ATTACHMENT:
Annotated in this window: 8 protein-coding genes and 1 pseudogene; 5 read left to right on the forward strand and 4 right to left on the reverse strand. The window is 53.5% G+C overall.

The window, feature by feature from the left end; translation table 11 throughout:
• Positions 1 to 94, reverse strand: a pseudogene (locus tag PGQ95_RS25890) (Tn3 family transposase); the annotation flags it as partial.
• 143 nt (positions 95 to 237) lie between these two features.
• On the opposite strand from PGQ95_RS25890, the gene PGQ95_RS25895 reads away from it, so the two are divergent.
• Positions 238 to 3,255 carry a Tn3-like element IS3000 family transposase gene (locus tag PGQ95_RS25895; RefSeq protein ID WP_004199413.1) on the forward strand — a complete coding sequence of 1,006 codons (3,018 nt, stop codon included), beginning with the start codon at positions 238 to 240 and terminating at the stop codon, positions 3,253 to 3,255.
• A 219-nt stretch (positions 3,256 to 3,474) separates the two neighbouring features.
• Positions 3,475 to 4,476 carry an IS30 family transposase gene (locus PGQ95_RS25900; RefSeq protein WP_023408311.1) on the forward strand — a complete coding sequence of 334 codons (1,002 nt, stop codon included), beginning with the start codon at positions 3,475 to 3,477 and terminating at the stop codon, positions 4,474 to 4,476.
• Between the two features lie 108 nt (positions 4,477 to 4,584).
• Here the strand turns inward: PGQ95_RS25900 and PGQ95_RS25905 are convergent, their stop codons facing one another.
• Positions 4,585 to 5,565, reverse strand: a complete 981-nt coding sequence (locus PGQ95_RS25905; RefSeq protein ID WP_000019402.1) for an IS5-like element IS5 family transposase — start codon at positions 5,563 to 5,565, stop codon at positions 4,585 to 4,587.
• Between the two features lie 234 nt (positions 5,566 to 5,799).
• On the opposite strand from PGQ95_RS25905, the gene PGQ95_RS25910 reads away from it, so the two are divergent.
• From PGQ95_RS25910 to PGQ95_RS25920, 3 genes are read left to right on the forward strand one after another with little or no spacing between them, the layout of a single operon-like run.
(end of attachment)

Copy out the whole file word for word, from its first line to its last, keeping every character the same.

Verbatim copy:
Annotated in this window: 8 protein-coding genes and 1 pseudogene; 5 read left to right on the forward strand and 4 right to left on the reverse strand. The window is 53.5% G+C overall.

The window, feature by feature from the left end; translation table 11 throughout:
• Positions 1 to 94, reverse strand: a pseudogene (locus tag PGQ95_RS25890) (Tn3 family transposase); the annotation flags it as partial.
• 143 nt (positions 95 to 237) lie between these two features.
• On the opposite strand from PGQ95_RS25890, the gene PGQ95_RS25895 reads away from it, so the two are divergent.
• Positions 238 to 3,255 carry a Tn3-like element IS3000 family transposase gene (locus tag PGQ95_RS25895; RefSeq protein ID WP_004199413.1) on the forward strand — a complete coding sequence of 1,006 codons (3,018 nt, stop codon included), beginning with the start codon at positions 238 to 240 and terminating at the stop codon, positions 3,253 to 3,255.
• A 219-nt stretch (positions 3,256 to 3,474) separates the two neighbouring features.
• Positions 3,475 to 4,476 carry an IS30 family transposase gene (locus PGQ95_RS25900; RefSeq protein WP_023408311.1) on the forward strand — a complete coding sequence of 334 codons (1,002 nt, stop codon included), beginning with the start codon at positions 3,475 to 3,477 and terminating at the stop codon, positions 4,474 to 4,476.
• Between the two features lie 108 nt (positions 4,477 to 4,584).
• Here the strand turns inward: PGQ95_RS25900 and PGQ95_RS25905 are convergent, their stop codons facing one another.
• Positions 4,585 to 5,565, reverse strand: a complete 981-nt coding sequence (locus PGQ95_RS25905; RefSeq protein ID WP_000019402.1) for an IS5-like element IS5 family transposase — start codon at positions 5,563 to 5,565, stop codon at positions 4,585 to 4,587.
• Between the two features lie 234 nt (positions 5,566 to 5,799).
• On the opposite strand from PGQ95_RS25905, the gene PGQ95_RS25910 reads away from it, so the two are divergent.
• From PGQ95_RS25910 to PGQ95_RS25920, 3 genes are read left to right on the forward strand one after another with little or no spacing between them, the layout of a single operon-like run.